WOMEN OF WESTERN: SEXUAL ASSAULT ON COLLEGE CAMPUSES
As of Thursday, May 12, over 113,000 people have signed an online petition to provide students who experience sexual assault with immunity under Brigham Young University’s Honor Code.
The petition comes after a rape awareness event was held on BYU’s campus that highlighted the system and how it treats victims of sexual assault, according to an article by The Huffington Post.
The petition’s author, Madi Barney, created the petition after being sexually assaulted and being put under investigation of the code. After the incident, Barney was put on academic probation at the university and was given no explanation of what rules she was under investigation for violating.
“BYU has made it clear that victims will be punished if they report sexual violence,” Barney said.
“There used to be a time where nobody came forward at all because they knew nothing would be done for them. Now we’re getting to a point where girls know they have the right to come forward and say something.”
Because students affected by sexual assault may be punished by the university, BYU, whether intentionally or not, encourages women to to stay quiet when an assault happens because of the way Title IX reports are handled at the university. Students have to weigh the consequences between letting their attacker get away with what they did or risking being punished through means such as expulsion for being held to the code’s standards.
Senior Catherine Vandiver, a communication sciences and disorders major, said there is a flaw in the system that is allowing honor codes to get in the way of girls’ health and safety.
“There needs to be change in those rules,” Vandiver said. “Whether that’s additions to those rules or something that makes it so those rules can be lifted when somebody’s health and safety is at risk despite them being broken.”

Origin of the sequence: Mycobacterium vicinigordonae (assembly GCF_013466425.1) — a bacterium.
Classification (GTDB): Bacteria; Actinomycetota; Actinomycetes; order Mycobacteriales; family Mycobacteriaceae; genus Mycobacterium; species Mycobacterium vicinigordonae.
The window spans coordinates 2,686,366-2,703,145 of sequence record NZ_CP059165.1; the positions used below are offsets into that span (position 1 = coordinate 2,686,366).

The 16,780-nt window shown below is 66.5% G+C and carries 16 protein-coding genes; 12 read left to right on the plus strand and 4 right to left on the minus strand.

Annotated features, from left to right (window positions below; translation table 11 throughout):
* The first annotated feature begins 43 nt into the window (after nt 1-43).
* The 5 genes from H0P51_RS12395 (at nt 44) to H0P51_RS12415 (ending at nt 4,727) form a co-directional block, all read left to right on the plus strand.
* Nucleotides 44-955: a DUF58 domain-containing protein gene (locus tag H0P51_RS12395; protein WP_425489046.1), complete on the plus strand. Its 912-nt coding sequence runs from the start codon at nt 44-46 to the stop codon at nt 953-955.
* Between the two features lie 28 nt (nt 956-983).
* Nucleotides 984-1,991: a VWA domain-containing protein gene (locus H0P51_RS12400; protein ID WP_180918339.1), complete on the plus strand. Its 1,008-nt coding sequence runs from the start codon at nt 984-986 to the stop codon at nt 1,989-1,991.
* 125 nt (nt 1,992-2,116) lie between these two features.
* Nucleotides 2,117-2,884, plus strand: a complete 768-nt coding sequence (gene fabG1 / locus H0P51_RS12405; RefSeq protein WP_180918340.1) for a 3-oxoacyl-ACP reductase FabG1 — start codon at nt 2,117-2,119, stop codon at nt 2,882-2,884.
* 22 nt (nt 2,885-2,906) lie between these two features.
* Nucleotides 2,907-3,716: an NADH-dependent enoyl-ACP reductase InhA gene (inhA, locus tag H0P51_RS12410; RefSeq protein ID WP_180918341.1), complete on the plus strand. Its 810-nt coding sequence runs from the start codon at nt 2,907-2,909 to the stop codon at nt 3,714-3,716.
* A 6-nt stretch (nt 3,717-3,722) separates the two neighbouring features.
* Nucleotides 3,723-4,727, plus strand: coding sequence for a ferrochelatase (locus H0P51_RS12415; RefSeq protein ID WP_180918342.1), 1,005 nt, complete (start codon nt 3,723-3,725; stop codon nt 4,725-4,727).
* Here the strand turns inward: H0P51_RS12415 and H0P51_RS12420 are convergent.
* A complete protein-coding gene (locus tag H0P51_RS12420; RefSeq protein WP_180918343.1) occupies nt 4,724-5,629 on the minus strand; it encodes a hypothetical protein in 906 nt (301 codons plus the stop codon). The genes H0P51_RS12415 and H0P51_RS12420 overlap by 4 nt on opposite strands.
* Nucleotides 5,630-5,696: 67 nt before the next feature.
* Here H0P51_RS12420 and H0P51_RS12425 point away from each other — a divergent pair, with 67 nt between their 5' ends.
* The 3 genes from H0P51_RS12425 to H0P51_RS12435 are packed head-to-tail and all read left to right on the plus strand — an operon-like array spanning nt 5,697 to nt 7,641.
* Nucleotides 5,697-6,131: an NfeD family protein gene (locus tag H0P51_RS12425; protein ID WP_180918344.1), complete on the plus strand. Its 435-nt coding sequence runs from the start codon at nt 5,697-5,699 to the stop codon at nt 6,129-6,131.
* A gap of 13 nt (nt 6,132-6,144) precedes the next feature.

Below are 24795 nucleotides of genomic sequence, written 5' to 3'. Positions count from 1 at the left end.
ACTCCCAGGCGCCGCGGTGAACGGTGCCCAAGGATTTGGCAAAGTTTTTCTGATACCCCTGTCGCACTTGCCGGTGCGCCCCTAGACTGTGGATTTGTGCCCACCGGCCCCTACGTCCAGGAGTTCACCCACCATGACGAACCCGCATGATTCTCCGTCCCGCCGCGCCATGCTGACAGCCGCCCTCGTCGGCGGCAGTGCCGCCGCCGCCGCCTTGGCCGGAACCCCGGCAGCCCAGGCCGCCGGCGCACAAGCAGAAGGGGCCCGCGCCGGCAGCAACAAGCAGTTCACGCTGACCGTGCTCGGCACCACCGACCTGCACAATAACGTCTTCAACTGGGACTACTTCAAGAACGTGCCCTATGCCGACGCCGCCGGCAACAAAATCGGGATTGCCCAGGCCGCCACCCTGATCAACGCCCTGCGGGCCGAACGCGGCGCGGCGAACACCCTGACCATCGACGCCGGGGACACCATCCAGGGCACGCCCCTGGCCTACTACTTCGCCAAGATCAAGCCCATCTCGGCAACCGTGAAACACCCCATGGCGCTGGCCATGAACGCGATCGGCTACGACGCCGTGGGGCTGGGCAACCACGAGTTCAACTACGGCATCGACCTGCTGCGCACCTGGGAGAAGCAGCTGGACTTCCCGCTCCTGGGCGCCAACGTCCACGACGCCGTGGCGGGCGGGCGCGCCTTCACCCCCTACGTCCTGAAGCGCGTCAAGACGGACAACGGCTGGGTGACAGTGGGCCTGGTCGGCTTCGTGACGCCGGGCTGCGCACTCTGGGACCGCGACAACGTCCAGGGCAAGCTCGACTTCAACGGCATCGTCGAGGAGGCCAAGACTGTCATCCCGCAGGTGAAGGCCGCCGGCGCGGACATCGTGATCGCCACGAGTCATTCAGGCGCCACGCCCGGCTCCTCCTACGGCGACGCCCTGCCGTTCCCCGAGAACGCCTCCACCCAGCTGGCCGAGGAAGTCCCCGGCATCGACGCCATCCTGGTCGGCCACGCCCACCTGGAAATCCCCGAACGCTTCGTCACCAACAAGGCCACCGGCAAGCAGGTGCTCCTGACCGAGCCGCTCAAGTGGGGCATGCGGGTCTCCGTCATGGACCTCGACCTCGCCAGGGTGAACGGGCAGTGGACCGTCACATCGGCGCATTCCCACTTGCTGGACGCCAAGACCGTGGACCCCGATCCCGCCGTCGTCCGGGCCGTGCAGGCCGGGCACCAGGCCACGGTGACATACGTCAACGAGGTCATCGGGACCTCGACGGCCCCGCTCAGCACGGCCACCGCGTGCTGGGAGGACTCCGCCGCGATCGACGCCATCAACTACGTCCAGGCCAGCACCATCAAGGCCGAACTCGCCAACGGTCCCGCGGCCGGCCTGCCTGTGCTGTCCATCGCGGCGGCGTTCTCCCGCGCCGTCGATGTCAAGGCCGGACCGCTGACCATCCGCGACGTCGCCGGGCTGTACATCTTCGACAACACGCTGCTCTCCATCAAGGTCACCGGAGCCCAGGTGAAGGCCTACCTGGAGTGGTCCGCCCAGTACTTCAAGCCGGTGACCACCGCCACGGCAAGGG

So, will the system change?
“Private schools and religious universities, specifically BYU, might be slower to make those steps because of other systems that are holding them back,” Vandiver said.
While changing the system might be the first thought for public universities, we have to remember private universities are separate and handle affairs differently. It’s easy to say to change the honor code, but this code was implemented for a reason and holds students accountable for their actions under the Latter-day Saints’ religion and how BYU wants their students to behave.
Vandiver finds it is important to remember that despite how far our society and institutions need to go to get rid of the stigma around reporting sexual assault, we have come a long way.
“There used to be a time where nobody came forward at all because they knew nothing would be done for them. Now we’re getting to a point where girls know they have the right to come forward and say something,” Vandiver said.
There is still a long way to go to ensure safety at universities, especially with 278 universities currently being under Title IX investigation. Change will not happen overnight, but it is good to remember we continue to take steps forward to adhering to the needs of students.
Let The Western Front know what you think about BYU’s Honor Code by tweeting @TheFrontOnline.